Tuesday, September 26, 2017

The Importance of Mental Health Evaluations in Juvenile Cases (Part I of II)

Girls detained at a Santa Clarita detention facility in Los Angeles. Image Credit: LA Times.
According to a National Conference of State Legislatures report, approximately 70 percent—or 2 million—juveniles arrested each year in the United States suffer from a mental health disorder. One in five “suffer from a mental illness so severe as to impair their ability to function,” and in addition, juvenile offenders often suffer multiple disorders at once, substance abuse being the most common co-occurrence with mental illness. Dui Hua has previously pointed out that girls in conflict with the law are more likely than boys to attempt suicide and to self-mutilate. And the disproportionately high rate of girls who are also victims of sexual abuse places them at even greater risk of suffering from multiple mental health illnesses.

Perhaps the most famous recent criminal case in the United States involving mental health concerns and very young female defendants is the “Slender Man” incident in Wisconsin, in which two 12-year-old female defendants stabbed a classmate repeatedly and were charged with attempted homicide. This unusual case reflects the complex intersection between mental health, crime, and juvenile justice policy and suggests that the growing trend toward juvenile competency statutes in certain US states might be a path towards more humane and sensible treatment of juvenile offenders.

This article is another installment in Dui Hua’s investigation of how different states approach high profile felonies committed by juveniles 15 and younger. In a similar vein to earlier installments, two case studies involve female juvenile defendants and two involve males, and the states chosen represent a variety of juvenile incarceration rates and juvenile policies. See here for a broad survey of each state’s rate of juvenile confinement. State juvenile policy works best when the lowest possible proportion of the juvenile population is confined in a detention facility. Selecting states with varying juvenile incarceration rates and juvenile justice policies is instructive for analyzing juvenile justice trends in the United States.

This article compares different state-level policy on juvenile competency hearings and applies these policies to the specific facts of each case, inquiring whether the defendants in each case were provided a psychological or mental health exam before adjudication and sentencing. Competency refers to the minor’s ability to understand the proceeding against them and to assist in his or her own defense. Competency evaluations can uncover not just mental health issues facing defendants, but also substance abuse and developmental problems that often co-occur among adolescents.

This section presents serious crimes committed by juveniles in four states. Part 1 investigates the states of Massachusetts and Wisconsin representing states with relatively low juvenile incarceration rates. Part 2 examines the states of California and South Dakota, representing states with higher juvenile incarceration rates.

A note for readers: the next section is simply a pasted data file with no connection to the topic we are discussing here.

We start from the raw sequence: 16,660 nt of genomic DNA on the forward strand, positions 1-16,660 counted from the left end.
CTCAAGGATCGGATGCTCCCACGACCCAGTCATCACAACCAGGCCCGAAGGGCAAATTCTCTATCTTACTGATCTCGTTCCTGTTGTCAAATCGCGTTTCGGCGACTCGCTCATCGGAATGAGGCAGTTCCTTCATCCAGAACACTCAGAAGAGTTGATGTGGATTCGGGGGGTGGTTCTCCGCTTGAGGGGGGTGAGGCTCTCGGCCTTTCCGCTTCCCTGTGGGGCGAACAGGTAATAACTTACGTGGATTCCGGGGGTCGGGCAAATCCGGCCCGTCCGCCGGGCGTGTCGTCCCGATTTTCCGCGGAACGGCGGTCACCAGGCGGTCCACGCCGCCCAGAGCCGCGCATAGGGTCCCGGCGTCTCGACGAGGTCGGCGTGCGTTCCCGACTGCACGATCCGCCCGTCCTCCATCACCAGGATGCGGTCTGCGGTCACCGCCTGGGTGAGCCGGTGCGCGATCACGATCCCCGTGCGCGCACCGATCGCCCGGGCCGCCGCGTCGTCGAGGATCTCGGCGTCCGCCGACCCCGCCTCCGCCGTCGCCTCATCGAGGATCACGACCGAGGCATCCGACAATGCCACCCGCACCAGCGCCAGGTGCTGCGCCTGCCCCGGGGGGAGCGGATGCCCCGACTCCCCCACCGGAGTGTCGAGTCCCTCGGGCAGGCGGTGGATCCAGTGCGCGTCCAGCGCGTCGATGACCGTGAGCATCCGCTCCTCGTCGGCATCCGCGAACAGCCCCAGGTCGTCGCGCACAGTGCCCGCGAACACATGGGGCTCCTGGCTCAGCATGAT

Massachusetts: Low Incarceration Rate (46-109.5 per 100,000 juveniles)

Facts: Mathew Borges is accused of stabbing Viloria Paulino, his Lawrence High School classmate on November 18, 2016, decapitating him and mutilating his body. Borges was 15 at the time of the crime.

Massachusetts on Juvenile Mental Health/Competency: A Massachusetts bill that would create a juvenile-specific competence law in Massachusetts has been pending in the legislature for years. In general, juvenile defendants should be briefly evaluated by a court clinician; a more comprehensive evaluation may be conducted in an inpatient setting, but many of juveniles cannot easily be seen in the short same-day time frame created by the initial triage stage.

Defendants Evaluated for Mental Health Before Conviction? The defendant does not appear to have been evaluated for mental illness since his arrest, despite mental health concerns noted in media reports. Classmates described Borges as a quiet teenager with anger issues, with one classmate saying “He was scary,” and that “He was negative to be around. He seemed mad at the world.” Another classmate stated that Borges was frequently involved in fights.

Wisconsin: Mid-Low Incarceration Rate (109.5-173 per 100,000)

Facts: In May 2014, two 12-year-old girls stabbed another girl of the same age 19 times to impress the fictional “Slender Man” horror character; the case has received extensive media attention and separate trials for the two defendants are currently pending. One of the girls, now 15-years-old, pleaded guilty but claimed that she could not be held responsible for her actions on grounds of insanity; she will be placed in a mental hospital for three years. The trial for the second girl is scheduled to begin on October 9.

Wisconsin on Juvenile Mental Health/Competency: Wisconsin appears to be among a minority of US states that have passed laws providing for mental health screening of juvenile offenders via competency hearings, which occur before juvenile defendants can be sentenced to confinement. Wisconsin has had this provision on its books since 1995; under Wis. Stat. 938.295(2)(a), in cases where “there is probable cause to believe that the juvenile has committed the alleged offense and if there is reason to doubt the juvenile’s competency to proceed, the court is required to order the juvenile to be examined by a psychiatrist or licensed psychologist.

Defendants Evaluated for Mental Health Before Conviction? Both defendants in the Slender Man case were assessed in 2014 for their competence to stand trial. Since then, one defendant was diagnosed with schizophrenia and both defendants have pled not guilty by reason of mental disease.